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July 22, 2008


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Well, I live in southern Ohio and have some Shasta daisies that are literaly taking over one of my front beds. They'll come up anywhere. I happen to like daisies though, so that's not too much of a problem. My variety is very large and rangy, so I should probably have trimmed them early in the season, but whatever. Also, I have a variety of coreopsis (not the delicate moonbeam one, but one that is smaller than the species) that self seeds very regularly. The plants themselves aren't particularly long-lived, but if you let some seedlings live you'll always have them. I have also hear that blanket flower is good, but haven't had any myself. Oh, my husband tolerates the daisies (they don't spread quite as much as the coreopsis), but he would dearly love to eliminate all the coreopsis.

Daylilies! Come up every year. The only thing is that you get a bunch of flowers and then it just looks like big grass.

Impatiens are annuals but grow like crazy. They come in a bunch of colors.

We also have cranesbill geraniums which are perennials. They are kind of short and bushy and have lots of purple flowers.

I actually have a cactus growing in parts of my yard too. Someone gave my mom ONE leaf off the thing probably 15 years ago and it grew like crazy. So my dad brought me 3 leaves when we moved to this house and I plopped them on the ground and they are growing like crazy. If I could mail you one, I would.

We are not into high-maintenance flowers at my house, either.

I second the recommendation for day lilies. They are traditionally yellow, but also come in a gorgeous deep purple color. We alternated them in our yard and it is just a cacophony of color.

Since you're in the midwest, I also think you should consider Purple Coneflower (now it comes in other colors and varieties, too; we have a really pretty one called a "Sunrise" coneflower) and black-eyed susan. We have those in the front and back and they seriously will not die -- AND they bloom all summer long.

Third, if you're worried about watering them and/or don't want to waste the water, I would suggest getting some sedum. They come in a bunch of different sizes and are also known as "live forevers". The foliage can vary between green and blue-green and they do have flowers.

By the way, all of the flowers I just recommended are perennials -- which makes the gardening all the easier.

Good luck to Stephen!

Oh yes, I almost forgot, if you like succulents you can also check out "hen and chick", prickly pear cactus (native to the midwest, if you can believe it), and yucca. Just make sure you plant any succulent you get in full sun with well-drained soil. They prefer getting a little dry before they get watered.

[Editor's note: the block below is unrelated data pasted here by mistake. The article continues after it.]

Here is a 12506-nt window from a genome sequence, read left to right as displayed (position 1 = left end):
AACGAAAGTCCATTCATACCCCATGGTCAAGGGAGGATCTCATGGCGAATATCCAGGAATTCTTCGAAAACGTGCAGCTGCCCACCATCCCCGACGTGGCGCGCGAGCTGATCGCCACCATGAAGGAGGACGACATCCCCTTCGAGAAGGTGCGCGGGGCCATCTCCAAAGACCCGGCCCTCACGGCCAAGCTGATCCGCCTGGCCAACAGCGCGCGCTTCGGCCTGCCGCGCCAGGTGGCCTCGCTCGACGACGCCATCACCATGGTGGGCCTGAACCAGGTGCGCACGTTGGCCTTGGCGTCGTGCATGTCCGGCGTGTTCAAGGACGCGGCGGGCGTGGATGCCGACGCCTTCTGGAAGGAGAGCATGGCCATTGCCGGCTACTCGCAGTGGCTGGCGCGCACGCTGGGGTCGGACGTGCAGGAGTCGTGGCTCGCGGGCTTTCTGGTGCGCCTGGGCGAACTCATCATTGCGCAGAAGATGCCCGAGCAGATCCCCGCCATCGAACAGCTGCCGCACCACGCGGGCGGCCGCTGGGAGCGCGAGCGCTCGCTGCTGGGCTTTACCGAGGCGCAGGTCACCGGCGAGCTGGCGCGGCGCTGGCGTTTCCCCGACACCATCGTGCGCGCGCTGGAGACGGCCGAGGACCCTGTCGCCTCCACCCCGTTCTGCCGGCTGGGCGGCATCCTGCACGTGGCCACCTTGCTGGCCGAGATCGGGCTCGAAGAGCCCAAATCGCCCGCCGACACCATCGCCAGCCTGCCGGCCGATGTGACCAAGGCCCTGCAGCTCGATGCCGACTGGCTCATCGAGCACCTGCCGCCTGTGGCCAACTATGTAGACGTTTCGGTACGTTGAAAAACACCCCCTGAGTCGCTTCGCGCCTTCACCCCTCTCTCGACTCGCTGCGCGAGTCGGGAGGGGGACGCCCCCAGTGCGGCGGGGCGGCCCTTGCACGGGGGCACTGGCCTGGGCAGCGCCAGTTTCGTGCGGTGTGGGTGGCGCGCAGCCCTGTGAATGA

try the hostas again- i'll bet it was a fluke that the ones you had died- they truly do flourish and should reproduce in a few years that you can break away some and move around.

i also second the daisies, echinacea, black eyed susans, lilies. they are all tall, though, so put them behind the hostas- you can throw some impatiens or other annuals inbetween in the front to make a border of sorts.

hydrangea is a lovely bush that starts small and gets huge- and flowers for a good long time.

the most important thing you have to do as a gardener is take care of your soil- it truly is worth it to invest in some good topsoil in your beds (cheaper if you get it by the yard at your nursery or even try craigslist) with some manure/fertilizer and if you can, some mulch on top to help keep moisture in (if you're like me and are spotty with the watering). it has taken us a few years but we are finally getting our outside to look decent! i love betterhomes and gardens for inspiration, btw, as well as just looking at other lawns that i like and making mental notes as to what specifically i like about them- good luck!

ps i said prayer for your brother- best of luck that he does well!!

Happy Birthday, brother-who-comments-as-Stephen!

CJ, Bluestone Perennials has a nice search engine that lets you plug in your soil and flower particulars and then spits back a list of what's in their catalog that will fit your situation. I can tell you what has never died in our subpar soil under neglectful circumstances and the occasional record-setting drought: Astilbes. Asters (the New England kinds, which are natives and hard to kill). Sedum (you don't have to get the brick-red autumn joy variety). Alchemilla. Veronica (for a ground cover).

Bluestone will send you perennials at the end of the season (we'll get ours in mid-September). This is a good thing: they can get established in the cooler, generally wetter conditions of fall and then start to grow next year. You won't see them at their best until 2010, because Bluestone ships small perennials -- if you want more bang in 2009, use the Bluestone search engine and then call around to local (not big-box) garden shops. The folks who sell perennials will have lots lined up for autumn, because that's the best time to plant them.

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